Islamic Penetration Neglected

Islamic Penetration

The revelation that a student at Epping Boys  High School in NSW has been preaching extremist Islamic ideology in the playground, apparently as part of state government-sponsored religious education programs, has led Premier Baird to announce a suite of measures across 2,200 schools. According to a report in today’s Australian,  the measures announced include “training for teachers and principals to help them spot signs of radicalisation”. It appears that this is well-needed (see below “Jamal Rifi says extremists filling teacher vacuum in schools”). Note in particular that NSW police have indicated that Epping Boys School is not the only school where attempts at radicalisation have been occurring.

Note also that the preacher student was “coached” by a former student who is now in jail awaiting trial for various offences. Such coaching reflects the standard practice of Muslims of trying to penetrate important institutions and influence their members. In the US the Muslim Brotherhood has effected considerable penetration of institutions, including of course the army.

At first glance, the revelation that schools in NSW (which has the highest proportion of Muslims), and presumably in other States too, provide religious programs seems an appropriate component of education policy, although some believe public schools should be completely secular. But should such programs include a religion which treats as appropriate the use of violence to achieve its objectives?

As indicated in the article (War on terror: fighting the lure of jihad among our youth”), an expert in counter-radicalisation expresses alarm – “One of the things we need to not forget about is the violence in violent extremism, not just extremism per se, because that in itself is not against the law,” Aly says. “It’s the violence. Often not the way we think it (radicalisation) goes is that somebody adopts the ideology, becomes a Salafi or Wahhabi and then they accept violence as part of the ideology. I am finding with my research, where we look at a database and personal case histories of more recent self-activated people like foreign fighters, it is actually the violence that is the first thing that attracts them and then the ideology comes as a way to justify the violence”.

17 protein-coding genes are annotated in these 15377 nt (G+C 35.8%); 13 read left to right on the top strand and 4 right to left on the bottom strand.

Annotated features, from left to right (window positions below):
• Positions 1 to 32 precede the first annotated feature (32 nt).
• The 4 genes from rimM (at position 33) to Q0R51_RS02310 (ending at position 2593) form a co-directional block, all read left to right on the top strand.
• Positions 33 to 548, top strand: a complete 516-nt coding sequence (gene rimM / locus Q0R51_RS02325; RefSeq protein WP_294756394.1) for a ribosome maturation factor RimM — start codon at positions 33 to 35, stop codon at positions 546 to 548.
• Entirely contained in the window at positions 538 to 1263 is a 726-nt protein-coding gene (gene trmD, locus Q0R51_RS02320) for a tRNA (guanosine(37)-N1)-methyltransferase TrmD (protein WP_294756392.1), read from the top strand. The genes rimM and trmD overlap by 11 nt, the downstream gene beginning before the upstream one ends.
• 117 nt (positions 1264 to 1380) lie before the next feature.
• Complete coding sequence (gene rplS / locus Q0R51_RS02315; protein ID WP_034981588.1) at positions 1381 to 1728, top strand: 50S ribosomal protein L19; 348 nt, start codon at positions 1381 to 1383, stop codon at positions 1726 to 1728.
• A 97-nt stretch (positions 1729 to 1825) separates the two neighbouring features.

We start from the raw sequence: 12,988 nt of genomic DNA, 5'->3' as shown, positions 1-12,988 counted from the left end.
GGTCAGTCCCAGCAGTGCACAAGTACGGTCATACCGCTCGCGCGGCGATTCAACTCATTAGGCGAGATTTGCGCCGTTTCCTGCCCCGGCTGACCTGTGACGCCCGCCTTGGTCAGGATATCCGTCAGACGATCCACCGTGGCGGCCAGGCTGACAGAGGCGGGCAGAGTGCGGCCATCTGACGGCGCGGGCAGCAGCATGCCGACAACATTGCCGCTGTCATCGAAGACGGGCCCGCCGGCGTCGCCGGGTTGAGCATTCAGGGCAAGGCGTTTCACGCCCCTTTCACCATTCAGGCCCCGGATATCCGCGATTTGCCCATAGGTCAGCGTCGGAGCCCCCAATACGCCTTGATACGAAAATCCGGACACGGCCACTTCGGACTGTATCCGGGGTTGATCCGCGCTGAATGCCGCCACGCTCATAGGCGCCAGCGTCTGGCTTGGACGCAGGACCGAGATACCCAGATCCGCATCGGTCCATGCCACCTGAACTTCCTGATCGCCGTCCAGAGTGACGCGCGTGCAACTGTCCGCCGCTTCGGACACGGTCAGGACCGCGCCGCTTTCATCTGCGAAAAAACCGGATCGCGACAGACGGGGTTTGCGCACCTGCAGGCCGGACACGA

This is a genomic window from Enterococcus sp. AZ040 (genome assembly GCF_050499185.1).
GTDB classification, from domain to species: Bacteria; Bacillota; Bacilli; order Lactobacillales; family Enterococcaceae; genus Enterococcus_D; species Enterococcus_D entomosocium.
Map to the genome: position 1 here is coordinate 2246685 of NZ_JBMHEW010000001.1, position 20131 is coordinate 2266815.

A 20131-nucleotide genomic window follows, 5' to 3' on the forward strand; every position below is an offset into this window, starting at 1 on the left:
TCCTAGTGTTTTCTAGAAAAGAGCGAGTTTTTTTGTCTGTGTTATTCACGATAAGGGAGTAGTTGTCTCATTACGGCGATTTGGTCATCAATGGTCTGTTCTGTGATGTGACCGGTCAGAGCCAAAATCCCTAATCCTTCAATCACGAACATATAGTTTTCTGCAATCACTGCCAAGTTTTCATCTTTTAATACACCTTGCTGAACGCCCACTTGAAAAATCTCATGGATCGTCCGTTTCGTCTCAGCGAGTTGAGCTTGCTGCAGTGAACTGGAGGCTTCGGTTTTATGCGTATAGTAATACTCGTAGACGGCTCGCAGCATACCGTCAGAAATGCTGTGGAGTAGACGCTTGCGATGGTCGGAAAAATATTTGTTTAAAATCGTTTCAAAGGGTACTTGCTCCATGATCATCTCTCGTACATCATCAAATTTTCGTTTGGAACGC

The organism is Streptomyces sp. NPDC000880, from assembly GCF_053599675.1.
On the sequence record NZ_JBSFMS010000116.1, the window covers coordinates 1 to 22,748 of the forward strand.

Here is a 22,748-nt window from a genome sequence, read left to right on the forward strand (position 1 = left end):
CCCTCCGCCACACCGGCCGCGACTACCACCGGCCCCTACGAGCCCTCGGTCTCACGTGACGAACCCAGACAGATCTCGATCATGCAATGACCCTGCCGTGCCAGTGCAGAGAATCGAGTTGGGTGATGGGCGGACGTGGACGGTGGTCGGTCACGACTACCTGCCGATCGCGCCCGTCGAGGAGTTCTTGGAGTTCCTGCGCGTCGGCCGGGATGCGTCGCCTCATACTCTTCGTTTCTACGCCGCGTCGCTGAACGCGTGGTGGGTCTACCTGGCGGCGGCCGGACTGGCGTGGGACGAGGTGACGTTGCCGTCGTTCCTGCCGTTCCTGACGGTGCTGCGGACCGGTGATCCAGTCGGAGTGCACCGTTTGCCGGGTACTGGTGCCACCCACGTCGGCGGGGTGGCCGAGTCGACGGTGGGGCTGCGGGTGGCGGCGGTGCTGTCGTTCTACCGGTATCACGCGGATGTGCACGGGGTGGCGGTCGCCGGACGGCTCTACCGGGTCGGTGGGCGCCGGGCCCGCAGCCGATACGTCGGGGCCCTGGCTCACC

Yet Premier Baird, who  initially expressed surprise at the “discovery” that Islamic ideology has been preached at a school, subsequently acknowledgedthat we now live “in a new and different world, as far as risks to our young people are concerned. These new risks mean that, collectively, we are going to have to be vigilant, and take action as necessary’’. But in  announcing an audit of all prayer groups in state schools he insisted this was not targeted at Muslim students. “We’re doing this together … I have been nothing but absolutely in awe of the Muslim leadership,” he said. “They have been determined to stamp out extremism.”

But just how this might be done is far from clear. It will be difficult to find common ground between supervisors of those approved as preachers of the Muslim religion to students and what those preachers are not allowed to say but which are part of the religion. What is to happen if radicalisation is found?

Baird’s public comments give the impression that he has not been aware of developments  in Islamic extremism in recent years. Indeed, at the same time as he announced the audit it was reported that a 19 year old pleaded guilty in Melbourne to 19 charges, including the supply of weapons to two 18 year olds to launch a terrorist attack on Anzac Day, and a 39 year old was also charged in Melbourne with terror offences. There have been  other terrorist instances involving Muslim youths. 

The reality is, as UK PM Cameron indicated recently in his important statement on Islamism, “in the past, governments have been too quick to dismiss the religious aspect of Islamist extremism … simply denying any connection between the religion of Islam and the extremists doesn’t work because these extremists are self-denying as Muslims”.

Regrettably, Prime Minister Abbott has frequently stated that Islamic extremism has nothing to do with the Muslim religion. This is not only incorrect but it opens the door to penetration of that religion in all its aspects, including jihadism. The exposure of Islamism in NSW schools confirms the need for a comprehensive statement by the Federal Government on what is not acceptable in a society based on western values

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